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Mérida
Monday, January 24, 2022
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What 20th-century Meridanos left behind

Did a generation of families make a mistake by abandoning the Centro?

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Joanna van der Gracht de Rosado
Joanna van der Gracht de Rosado is a writer, artist and educator from British Columbia, Canada. She has lived in Merida, Yucatan, since 1976, where she co-founded the TTT school and raised two children. Joanna blogs at Changes In Our Lives.
Photo: Lee Steele / Yucatán Magazine

Beginning in the early 1970s, many of Mérida’s families left their homes in the center of town and moved into spanking new ranch-style houses, located in modern developments, primarily in the northern sections of the city.

Only the grandparents and even-older relatives had not grown weary of their colonial homes’ faded glory, cracked plaster, faulty wiring, leaky plumbing, and the old-fashioned wicker furniture. They shook their heads when young couples claimed their hammocks smelled of mold. “A vigorous scrubbing by the laundress would completely restore the freshness,” they claimed. But no, they had their own ideas and by the 1980s, downtown Merida looked like a ghost town featuring block after block of padlocked buildings. Without the population living nearby, many shops closed. A bleak, bleak, bleak panorama indeed.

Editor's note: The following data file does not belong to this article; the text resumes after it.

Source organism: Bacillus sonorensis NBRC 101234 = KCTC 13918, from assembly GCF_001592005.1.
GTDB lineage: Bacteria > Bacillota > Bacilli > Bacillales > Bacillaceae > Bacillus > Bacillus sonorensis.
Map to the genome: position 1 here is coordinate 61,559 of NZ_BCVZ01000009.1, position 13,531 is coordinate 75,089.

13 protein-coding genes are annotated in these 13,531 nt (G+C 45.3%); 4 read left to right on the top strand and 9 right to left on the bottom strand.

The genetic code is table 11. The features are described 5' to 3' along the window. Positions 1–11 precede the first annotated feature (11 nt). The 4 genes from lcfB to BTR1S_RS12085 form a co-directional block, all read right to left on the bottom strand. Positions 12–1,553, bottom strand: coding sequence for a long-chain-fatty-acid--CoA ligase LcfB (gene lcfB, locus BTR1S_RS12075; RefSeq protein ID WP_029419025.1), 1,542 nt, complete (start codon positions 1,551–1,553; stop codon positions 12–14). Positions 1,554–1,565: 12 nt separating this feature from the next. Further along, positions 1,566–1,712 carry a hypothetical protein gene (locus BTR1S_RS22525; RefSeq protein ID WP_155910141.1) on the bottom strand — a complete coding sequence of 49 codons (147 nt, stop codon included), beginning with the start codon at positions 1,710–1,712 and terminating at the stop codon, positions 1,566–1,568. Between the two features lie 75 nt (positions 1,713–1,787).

The new suburban dwellers slept in beds — no more creaking forth and back, suspended in a hammock from two S-shaped hooks cemented deep into the meter-thick walls of cavernous, dark bedrooms — AC units hummed where louvered shutters once opened up to the world outside. Swimming pools were surrounded by manicured gardens. Life had changed for Yucatecans.

But for the better? Postage-stamp-sized lots and uniform architecture soon lost their charm and the next trend was to build mammoth residences on land where sisal crops once grew. Urban sprawl increased the need for more roads and more cars, boosting exactly what the population sought to lower. The heat index rose steadily. The new generation asked their parents why they’d ever left those spacious high-ceilinged homes. H-m-m-m-m, maybe we should move back into town?

When the family lawyers were consulted about just who now owned the ancestral homes, many a junior found himself the victim of what he considered to be fraud. Who had snatched away his birthright? The old properties now belonged to people who had migrated from other Mexican states (huaches) and foreigners too (gringos). These usurpers had restored the derelict properties into showpieces – and what’s more – thriving restaurants, boutiques, and galleries had sprung up all around. Buying back the houses was impossible. Land values in El Centro were now the highest in the city. How had this happened?

Actually, it is the tale that more than two cities could tell. Almost everywhere, dominant cultural groups periodically shift and alter the face of their environment. How can Merida’s populace encourage positive growth and discourage unmitigated noise, traffic and congestion?                                                                                                       

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